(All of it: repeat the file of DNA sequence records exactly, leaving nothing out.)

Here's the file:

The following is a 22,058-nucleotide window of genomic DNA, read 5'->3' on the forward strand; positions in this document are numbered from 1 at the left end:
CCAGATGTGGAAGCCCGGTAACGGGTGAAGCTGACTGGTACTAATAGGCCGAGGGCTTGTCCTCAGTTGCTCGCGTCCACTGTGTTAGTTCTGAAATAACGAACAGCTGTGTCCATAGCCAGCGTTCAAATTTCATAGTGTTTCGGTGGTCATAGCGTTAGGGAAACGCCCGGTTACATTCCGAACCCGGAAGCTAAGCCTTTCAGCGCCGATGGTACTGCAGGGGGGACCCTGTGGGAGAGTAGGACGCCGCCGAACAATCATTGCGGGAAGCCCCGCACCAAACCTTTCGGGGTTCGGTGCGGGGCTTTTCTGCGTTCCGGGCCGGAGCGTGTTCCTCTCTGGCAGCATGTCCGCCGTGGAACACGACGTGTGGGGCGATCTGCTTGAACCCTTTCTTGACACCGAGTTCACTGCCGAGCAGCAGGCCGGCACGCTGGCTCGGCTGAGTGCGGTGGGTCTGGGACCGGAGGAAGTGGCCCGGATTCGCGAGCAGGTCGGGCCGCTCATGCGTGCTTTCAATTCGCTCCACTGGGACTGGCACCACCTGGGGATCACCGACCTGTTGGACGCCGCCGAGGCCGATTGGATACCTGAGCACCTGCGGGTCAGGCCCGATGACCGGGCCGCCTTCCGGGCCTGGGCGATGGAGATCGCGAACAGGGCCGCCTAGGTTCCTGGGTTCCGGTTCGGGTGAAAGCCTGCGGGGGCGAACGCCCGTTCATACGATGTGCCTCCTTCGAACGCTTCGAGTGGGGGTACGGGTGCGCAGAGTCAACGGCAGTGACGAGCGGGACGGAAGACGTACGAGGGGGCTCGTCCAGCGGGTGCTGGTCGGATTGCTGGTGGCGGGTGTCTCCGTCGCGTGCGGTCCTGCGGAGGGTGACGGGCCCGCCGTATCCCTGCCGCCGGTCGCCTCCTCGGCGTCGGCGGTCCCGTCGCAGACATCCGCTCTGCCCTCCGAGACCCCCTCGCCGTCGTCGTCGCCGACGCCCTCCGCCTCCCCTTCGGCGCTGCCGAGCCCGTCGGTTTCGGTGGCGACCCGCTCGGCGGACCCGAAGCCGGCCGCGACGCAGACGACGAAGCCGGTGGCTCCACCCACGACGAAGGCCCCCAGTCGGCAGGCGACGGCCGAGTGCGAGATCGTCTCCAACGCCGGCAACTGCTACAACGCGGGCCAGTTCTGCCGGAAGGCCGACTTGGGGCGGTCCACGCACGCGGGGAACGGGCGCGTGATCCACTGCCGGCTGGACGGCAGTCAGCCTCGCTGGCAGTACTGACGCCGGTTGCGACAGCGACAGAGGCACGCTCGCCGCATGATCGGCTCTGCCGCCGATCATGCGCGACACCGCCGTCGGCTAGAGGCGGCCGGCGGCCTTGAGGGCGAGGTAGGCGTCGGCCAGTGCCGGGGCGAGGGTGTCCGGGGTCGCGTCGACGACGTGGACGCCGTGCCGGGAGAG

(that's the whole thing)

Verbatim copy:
The following is a 22,058-nucleotide window of genomic DNA, read 5'->3' on the forward strand; positions in this document are numbered from 1 at the left end:
CCAGATGTGGAAGCCCGGTAACGGGTGAAGCTGACTGGTACTAATAGGCCGAGGGCTTGTCCTCAGTTGCTCGCGTCCACTGTGTTAGTTCTGAAATAACGAACAGCTGTGTCCATAGCCAGCGTTCAAATTTCATAGTGTTTCGGTGGTCATAGCGTTAGGGAAACGCCCGGTTACATTCCGAACCCGGAAGCTAAGCCTTTCAGCGCCGATGGTACTGCAGGGGGGACCCTGTGGGAGAGTAGGACGCCGCCGAACAATCATTGCGGGAAGCCCCGCACCAAACCTTTCGGGGTTCGGTGCGGGGCTTTTCTGCGTTCCGGGCCGGAGCGTGTTCCTCTCTGGCAGCATGTCCGCCGTGGAACACGACGTGTGGGGCGATCTGCTTGAACCCTTTCTTGACACCGAGTTCACTGCCGAGCAGCAGGCCGGCACGCTGGCTCGGCTGAGTGCGGTGGGTCTGGGACCGGAGGAAGTGGCCCGGATTCGCGAGCAGGTCGGGCCGCTCATGCGTGCTTTCAATTCGCTCCACTGGGACTGGCACCACCTGGGGATCACCGACCTGTTGGACGCCGCCGAGGCCGATTGGATACCTGAGCACCTGCGGGTCAGGCCCGATGACCGGGCCGCCTTCCGGGCCTGGGCGATGGAGATCGCGAACAGGGCCGCCTAGGTTCCTGGGTTCCGGTTCGGGTGAAAGCCTGCGGGGGCGAACGCCCGTTCATACGATGTGCCTCCTTCGAACGCTTCGAGTGGGGGTACGGGTGCGCAGAGTCAACGGCAGTGACGAGCGGGACGGAAGACGTACGAGGGGGCTCGTCCAGCGGGTGCTGGTCGGATTGCTGGTGGCGGGTGTCTCCGTCGCGTGCGGTCCTGCGGAGGGTGACGGGCCCGCCGTATCCCTGCCGCCGGTCGCCTCCTCGGCGTCGGCGGTCCCGTCGCAGACATCCGCTCTGCCCTCCGAGACCCCCTCGCCGTCGTCGTCGCCGACGCCCTCCGCCTCCCCTTCGGCGCTGCCGAGCCCGTCGGTTTCGGTGGCGACCCGCTCGGCGGACCCGAAGCCGGCCGCGACGCAGACGACGAAGCCGGTGGCTCCACCCACGACGAAGGCCCCCAGTCGGCAGGCGACGGCCGAGTGCGAGATCGTCTCCAACGCCGGCAACTGCTACAACGCGGGCCAGTTCTGCCGGAAGGCCGACTTGGGGCGGTCCACGCACGCGGGGAACGGGCGCGTGATCCACTGCCGGCTGGACGGCAGTCAGCCTCGCTGGCAGTACTGACGCCGGTTGCGACAGCGACAGAGGCACGCTCGCCGCATGATCGGCTCTGCCGCCGATCATGCGCGACACCGCCGTCGGCTAGAGGCGGCCGGCGGCCTTGAGGGCGAGGTAGGCGTCGGCCAGTGCCGGGGCGAGGGTGTCCGGGGTCGCGTCGACGACGTGGACGCCGTGCCGGGAGAG